Anthony Malakian catches up with BNY Mellon Asset Management's Alan Goldstein and discovers an ex-paramedic behind his CIO's facade.
For the last 14 years, Alan Goldstein has risen steadily through BNY Mellon’s management ranks. Today he heads the firm’s asset management and international technology, a far cry from his initial West Coast career choice.
There was a time when Alan Goldstein thought he would sooner have his hands in someone’s chest cavity, trying to keep the poor soul alive, than inside a server, trying to breathe new life into a datacenter.
Back in the day, Goldstein spent several years dealing with actual life-and-death situations—long before he became CIO of BNY Mellon Asset Management, he was a paramedic riding shotgun in an ambulance through the streets of San Francisco.
After studying medicine for a couple of years Goldstein had a choice: bury his head in books for the next 10 years to earn his doctorate or get some real-world experience in order to make sure that this was what he wanted to do with the rest of his life. He chose the latter.
Goldstein soon came to the conclusion, though, that practicing medicine wasn’t what he thought it would be. So he left the field. Somewhat adrift, he took some advice from an old friend and started studying computers. Oddly, however, his experience in the world of medicine would serve him well in the years to come.
Learning on the Job
Similar to his previous career decision, Goldstein took a couple of computer science courses and then got a job in the field, rather than opting for a master’s degree in computer science or engineering. After all, it was the early 1980s and you could still get your education on the job.
After working as a consultant in the US and Europe for firms such as Deutsche Bank, Merrill Lynch and Credit Suisse, Goldstein landed a job as CTO at venture-capital startup Bondnet Trading Systems, the first fixed-income exchange provider. In 1997, Bank of New York bought Bondnet. Fourteen years later, and after a merger with Mellon Financial, Goldstein is still in technology and still with the same company. Yet he doesn’t look back on those years in medicine as wasted. On the contrary, he says that experience was vital in shaping him into the man he is today.
“I consider those years as a paramedic to be a key part of my education,” he says. “I learned a tremendous amount about life and one of the parts I liked most about medicine was the diagnostic process. It required a very structured approach to problem-solving and, of course, learning to stay calm in an emergency is a handy skill to have when working in technology.”
After spending years dealing with medical emergencies, Goldstein now has the steady hands to lead BNY Mellon’s technology with surgical precision.
‘I Want to Do That’
It was that 1997 acquisition of Bondnet that first drew Goldstein to his now-current employer. He was impressed with the professionalism and meticulousness that BNY’s executives showed when orchestrating the deal. Goldstein hadn’t ever been exposed to that level of deal-making and, he says, he resolved there and then that he wanted to learn how to do that.
Goldstein moved from Greenwich, Conn., where Bondnet was headquartered, to New York City, and soon took the role of head of technology, risk management and enterprise architecture at BNY. After the merger with Mellon in 2007, he was asked to take responsibility for the new firm’s asset management technology globally. And then two years ago, in addition to his asset management role, Goldstein took the reins as international CIO and now oversees the Europe, Middle East and Africa (EMEA), Latin America and Asia-Pacific regions.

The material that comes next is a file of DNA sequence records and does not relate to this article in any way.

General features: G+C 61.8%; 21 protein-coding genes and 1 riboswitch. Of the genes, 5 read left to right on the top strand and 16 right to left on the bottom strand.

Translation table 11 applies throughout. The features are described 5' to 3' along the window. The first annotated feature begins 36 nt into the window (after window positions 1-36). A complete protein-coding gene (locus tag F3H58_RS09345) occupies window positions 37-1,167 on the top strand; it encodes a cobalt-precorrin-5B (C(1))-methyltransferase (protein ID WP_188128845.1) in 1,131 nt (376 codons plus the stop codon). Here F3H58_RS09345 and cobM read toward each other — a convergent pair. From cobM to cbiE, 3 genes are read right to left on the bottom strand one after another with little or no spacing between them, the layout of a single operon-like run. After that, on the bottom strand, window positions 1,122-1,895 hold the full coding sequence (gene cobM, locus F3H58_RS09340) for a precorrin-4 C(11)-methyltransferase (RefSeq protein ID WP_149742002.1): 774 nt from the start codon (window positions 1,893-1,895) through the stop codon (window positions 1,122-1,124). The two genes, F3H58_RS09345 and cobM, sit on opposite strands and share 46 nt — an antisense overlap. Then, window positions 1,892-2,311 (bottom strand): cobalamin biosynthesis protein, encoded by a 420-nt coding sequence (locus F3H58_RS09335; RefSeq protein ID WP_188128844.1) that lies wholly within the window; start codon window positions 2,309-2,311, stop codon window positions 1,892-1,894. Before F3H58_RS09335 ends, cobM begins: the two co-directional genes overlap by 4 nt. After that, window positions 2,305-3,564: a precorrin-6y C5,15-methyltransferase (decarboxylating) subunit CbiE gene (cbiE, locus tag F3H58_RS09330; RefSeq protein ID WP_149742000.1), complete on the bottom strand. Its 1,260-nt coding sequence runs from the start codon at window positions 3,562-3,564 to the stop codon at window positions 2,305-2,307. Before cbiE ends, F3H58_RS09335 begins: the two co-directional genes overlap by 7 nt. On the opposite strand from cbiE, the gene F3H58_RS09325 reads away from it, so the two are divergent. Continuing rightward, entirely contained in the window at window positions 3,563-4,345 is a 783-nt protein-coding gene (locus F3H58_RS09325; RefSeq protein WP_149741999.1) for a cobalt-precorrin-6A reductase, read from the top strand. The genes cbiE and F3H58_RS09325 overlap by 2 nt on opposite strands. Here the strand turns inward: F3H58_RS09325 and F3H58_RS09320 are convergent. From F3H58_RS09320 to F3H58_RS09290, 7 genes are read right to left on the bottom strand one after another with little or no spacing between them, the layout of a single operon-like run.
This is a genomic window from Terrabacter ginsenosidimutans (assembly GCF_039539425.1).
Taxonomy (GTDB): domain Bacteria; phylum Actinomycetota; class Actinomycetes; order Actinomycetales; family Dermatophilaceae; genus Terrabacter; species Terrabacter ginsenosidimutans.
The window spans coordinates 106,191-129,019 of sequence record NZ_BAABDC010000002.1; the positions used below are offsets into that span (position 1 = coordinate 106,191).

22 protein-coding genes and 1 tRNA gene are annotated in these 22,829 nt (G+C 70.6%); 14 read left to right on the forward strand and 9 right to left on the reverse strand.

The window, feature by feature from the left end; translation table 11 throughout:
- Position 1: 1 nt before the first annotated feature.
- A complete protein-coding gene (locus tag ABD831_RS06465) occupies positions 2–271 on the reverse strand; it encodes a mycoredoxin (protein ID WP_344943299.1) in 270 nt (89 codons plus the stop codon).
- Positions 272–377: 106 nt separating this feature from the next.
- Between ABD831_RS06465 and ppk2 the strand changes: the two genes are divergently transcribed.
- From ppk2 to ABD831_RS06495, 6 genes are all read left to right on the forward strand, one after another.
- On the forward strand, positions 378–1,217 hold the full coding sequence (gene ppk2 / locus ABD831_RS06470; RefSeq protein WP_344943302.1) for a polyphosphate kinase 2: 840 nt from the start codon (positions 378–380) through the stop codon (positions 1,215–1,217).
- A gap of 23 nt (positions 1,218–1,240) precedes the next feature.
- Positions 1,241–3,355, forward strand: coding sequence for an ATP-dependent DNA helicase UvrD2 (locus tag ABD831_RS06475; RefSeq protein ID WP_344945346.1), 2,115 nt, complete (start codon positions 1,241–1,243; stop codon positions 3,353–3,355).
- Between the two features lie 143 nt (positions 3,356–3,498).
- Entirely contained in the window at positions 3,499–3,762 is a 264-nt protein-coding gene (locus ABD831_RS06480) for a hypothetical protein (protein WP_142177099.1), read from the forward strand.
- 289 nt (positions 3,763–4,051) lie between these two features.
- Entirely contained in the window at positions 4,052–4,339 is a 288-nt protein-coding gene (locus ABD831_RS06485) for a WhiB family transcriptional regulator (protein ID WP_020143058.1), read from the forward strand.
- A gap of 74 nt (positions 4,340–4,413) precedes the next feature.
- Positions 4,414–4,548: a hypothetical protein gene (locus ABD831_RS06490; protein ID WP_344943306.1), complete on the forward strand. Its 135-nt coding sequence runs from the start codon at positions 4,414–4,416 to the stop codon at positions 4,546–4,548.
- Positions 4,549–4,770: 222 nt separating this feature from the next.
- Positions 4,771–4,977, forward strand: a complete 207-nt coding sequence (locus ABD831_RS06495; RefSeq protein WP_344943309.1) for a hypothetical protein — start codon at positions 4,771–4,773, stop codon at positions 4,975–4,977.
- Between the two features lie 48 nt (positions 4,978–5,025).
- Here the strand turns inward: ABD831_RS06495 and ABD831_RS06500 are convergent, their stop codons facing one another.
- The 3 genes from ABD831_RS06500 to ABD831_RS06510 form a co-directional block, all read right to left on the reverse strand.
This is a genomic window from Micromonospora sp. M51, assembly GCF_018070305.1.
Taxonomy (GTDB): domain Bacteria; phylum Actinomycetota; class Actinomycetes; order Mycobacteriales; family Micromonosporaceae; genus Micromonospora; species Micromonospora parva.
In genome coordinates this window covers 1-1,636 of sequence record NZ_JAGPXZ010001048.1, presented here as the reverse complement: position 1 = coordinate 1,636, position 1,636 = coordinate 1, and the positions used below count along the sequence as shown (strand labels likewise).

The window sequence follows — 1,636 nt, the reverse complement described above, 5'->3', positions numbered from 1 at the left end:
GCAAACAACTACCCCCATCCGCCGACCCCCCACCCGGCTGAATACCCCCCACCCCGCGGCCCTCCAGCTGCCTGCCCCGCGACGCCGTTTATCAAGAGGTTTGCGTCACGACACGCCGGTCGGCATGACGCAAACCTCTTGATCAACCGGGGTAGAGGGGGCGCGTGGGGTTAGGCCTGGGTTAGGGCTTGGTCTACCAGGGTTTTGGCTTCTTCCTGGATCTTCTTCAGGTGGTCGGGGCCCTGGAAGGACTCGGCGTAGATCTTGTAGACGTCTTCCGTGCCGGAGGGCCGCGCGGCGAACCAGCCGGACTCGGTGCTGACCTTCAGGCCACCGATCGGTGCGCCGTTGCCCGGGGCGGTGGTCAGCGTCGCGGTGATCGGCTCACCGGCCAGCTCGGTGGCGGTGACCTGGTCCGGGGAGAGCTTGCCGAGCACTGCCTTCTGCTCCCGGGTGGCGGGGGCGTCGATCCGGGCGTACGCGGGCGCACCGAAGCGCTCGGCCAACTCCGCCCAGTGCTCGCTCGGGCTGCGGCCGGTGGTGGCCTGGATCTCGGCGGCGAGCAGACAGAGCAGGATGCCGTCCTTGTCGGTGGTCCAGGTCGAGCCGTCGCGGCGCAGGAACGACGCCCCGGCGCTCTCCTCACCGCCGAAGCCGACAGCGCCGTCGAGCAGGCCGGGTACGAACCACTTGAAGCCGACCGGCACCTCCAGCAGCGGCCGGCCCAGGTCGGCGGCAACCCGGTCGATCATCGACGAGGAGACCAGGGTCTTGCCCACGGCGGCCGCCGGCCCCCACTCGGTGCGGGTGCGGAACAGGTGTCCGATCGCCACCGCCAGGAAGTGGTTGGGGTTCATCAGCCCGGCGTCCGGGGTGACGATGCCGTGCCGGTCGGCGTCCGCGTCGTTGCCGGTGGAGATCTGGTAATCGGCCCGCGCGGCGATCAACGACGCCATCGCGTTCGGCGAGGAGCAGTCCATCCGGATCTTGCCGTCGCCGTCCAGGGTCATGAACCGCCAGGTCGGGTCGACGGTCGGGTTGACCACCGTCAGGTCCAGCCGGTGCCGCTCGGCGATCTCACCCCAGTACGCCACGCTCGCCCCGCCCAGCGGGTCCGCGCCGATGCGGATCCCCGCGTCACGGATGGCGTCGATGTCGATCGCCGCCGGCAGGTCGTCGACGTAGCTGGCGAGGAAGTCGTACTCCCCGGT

As part of his international responsibilities, Goldstein was shipped over to London. Because he is on the road so much—the native of Buffalo, NY, travels internationally about twice a month—he has kept a house in New York.
On this frigid mid-December Monday afternoon we are sitting in the firm’s Midtown Manhattan offices in the MetLife building, which towers above Grand Central Terminal. He flew into New York on Saturday and will get on a plane to Pittsburgh the day after our interview to meet with clients, and then return to London on Wednesday.
Despite the arduous travel requirements of his position, Goldstein says he enjoys what he does because of how comfortable he is with the company’s culture. The reason he hasn’t actively looked to move to another firm is the same reason why he didn’t jump ship back in 1997—he wants to learn more from them.
He admires that BNY’s senior management and its technology staff have decades of experience, and as such, have seen several waves of technological sea changes. Most importantly, they have a maturity, he says, about getting the job done, and getting it done with very little politicking involved.
“There was, and is, a higher proportion of people focused solely on the work and not on what’s going on in the office or who’s doing what and where,” he says. “Having worked at other Wall Street firms, where there’s a lot more attention paid to those things, I found this to be quite sensible.”
Similar, Yet Different
While every CIO has to deal with concerns over outages, latency and changing regulations, asset management has a subtly different character to that of investment banking. BNY Mellon Asset Management, which manages about $1 trillion, is one of the largest managers in the world. Those assets are split among 20 different boutiques. Goldstein says the idea of a multi-boutique business model is predicated on maintaining the individuality and cultures of the different companies making up BNY Mellon Asset Management; the firm, as a whole, can deliver different results in various market conditions, since there isn’t one homogenous business structure, he says.
As a result, BNY Mellon Asset Management uses technology that is well supported by vendor packages, which the firm integrates and customizes to fit the needs of each boutique. “Supporting our numerous distinct asset management boutiques has specific technology challenges,” Goldstein says. “The scale of different individual asset management firms, from a technology perspective, is quite different from our very large processing systems that, because of their size, have unique needs. Most of our asset management solutions tend to be less challenged on scalability, but have greater requirements from a qualitative/quantitative standpoint for things like performance, information needs, reporting, and responsiveness to customers, and so on.”
Technology at BNY is seen as a key pillar of its business model, Goldstein says, but it is used as an aide and not as the core of the business, unlike, for example, a buy-side shop that centers on a high-frequency-trading strategy.
To illustrate this point, Goldstein tells the story of one asset management company that BNY Mellon acquired that had almost no technology. It was an extraordinarily successful firm, he says, but it managed its investment and accounting processes on 3-by-5 index cards. But because its standards were so demanding and its accounting so rigorous, the firm succeeded.